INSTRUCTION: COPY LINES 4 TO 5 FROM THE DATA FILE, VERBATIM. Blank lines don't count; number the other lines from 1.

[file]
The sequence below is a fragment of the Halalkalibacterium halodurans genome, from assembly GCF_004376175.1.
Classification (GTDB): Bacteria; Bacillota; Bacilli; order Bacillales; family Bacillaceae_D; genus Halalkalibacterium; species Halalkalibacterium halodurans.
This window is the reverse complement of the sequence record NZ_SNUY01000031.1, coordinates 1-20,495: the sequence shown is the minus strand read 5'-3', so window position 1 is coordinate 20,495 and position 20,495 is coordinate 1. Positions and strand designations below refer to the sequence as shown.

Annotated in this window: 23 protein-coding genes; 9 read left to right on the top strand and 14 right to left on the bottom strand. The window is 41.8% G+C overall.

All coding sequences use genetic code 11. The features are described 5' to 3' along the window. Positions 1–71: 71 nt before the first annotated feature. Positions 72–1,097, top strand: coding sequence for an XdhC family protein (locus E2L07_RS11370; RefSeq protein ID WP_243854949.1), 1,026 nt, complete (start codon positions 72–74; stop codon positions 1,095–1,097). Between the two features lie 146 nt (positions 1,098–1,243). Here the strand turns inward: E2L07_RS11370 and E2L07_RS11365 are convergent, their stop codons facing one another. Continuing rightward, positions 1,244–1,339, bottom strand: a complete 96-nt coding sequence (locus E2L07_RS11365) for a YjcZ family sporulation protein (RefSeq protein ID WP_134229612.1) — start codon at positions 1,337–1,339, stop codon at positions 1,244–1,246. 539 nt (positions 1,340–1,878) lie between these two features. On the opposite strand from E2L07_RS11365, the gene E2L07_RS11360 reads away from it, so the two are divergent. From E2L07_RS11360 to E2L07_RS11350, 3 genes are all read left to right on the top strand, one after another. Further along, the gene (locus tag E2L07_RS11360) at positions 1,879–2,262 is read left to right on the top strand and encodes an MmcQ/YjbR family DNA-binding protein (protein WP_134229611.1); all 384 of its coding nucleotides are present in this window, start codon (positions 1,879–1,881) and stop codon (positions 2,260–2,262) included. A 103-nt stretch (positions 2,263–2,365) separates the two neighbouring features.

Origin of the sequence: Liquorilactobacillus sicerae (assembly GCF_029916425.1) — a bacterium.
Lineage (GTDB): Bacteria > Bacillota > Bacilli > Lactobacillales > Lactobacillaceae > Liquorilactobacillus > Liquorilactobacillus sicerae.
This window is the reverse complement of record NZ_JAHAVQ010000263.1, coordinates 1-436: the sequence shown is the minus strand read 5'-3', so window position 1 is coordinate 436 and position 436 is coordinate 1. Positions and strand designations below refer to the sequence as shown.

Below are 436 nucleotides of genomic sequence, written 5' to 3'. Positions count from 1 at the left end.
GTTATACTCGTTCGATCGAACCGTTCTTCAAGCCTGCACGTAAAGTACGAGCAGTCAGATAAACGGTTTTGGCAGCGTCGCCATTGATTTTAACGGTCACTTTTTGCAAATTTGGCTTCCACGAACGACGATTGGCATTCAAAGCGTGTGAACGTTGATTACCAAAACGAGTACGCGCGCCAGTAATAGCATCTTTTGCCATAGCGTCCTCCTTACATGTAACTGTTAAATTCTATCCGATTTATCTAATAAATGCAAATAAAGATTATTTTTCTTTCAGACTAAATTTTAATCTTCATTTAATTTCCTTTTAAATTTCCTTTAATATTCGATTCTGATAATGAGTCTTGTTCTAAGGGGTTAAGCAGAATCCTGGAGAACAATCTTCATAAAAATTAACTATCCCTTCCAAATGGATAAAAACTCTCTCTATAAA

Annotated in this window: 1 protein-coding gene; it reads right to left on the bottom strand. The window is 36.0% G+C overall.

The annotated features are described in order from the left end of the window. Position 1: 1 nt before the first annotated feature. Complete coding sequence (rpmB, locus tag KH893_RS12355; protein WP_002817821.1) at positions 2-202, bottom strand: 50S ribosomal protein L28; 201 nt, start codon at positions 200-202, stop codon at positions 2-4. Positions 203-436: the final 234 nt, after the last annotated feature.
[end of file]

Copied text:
Annotated in this window: 23 protein-coding genes; 9 read left to right on the top strand and 14 right to left on the bottom strand. The window is 41.8% G+C overall.

All coding sequences use genetic code 11. The features are described 5' to 3' along the window. Positions 1–71: 71 nt before the first annotated feature. Positions 72–1,097, top strand: coding sequence for an XdhC family protein (locus E2L07_RS11370; RefSeq protein ID WP_243854949.1), 1,026 nt, complete (start codon positions 72–74; stop codon positions 1,095–1,097). Between the two features lie 146 nt (positions 1,098–1,243). Here the strand turns inward: E2L07_RS11370 and E2L07_RS11365 are convergent, their stop codons facing one another. Continuing rightward, positions 1,244–1,339, bottom strand: a complete 96-nt coding sequence (locus E2L07_RS11365) for a YjcZ family sporulation protein (RefSeq protein ID WP_134229612.1) — start codon at positions 1,337–1,339, stop codon at positions 1,244–1,246. 539 nt (positions 1,340–1,878) lie between these two features. On the opposite strand from E2L07_RS11365, the gene E2L07_RS11360 reads away from it, so the two are divergent. From E2L07_RS11360 to E2L07_RS11350, 3 genes are all read left to right on the top strand, one after another. Further along, the gene (locus tag E2L07_RS11360) at positions 1,879–2,262 is read left to right on the top strand and encodes an MmcQ/YjbR family DNA-binding protein (protein WP_134229611.1); all 384 of its coding nucleotides are present in this window, start codon (positions 1,879–1,881) and stop codon (positions 2,260–2,262) included. A 103-nt stretch (positions 2,263–2,365) separates the two neighbouring features.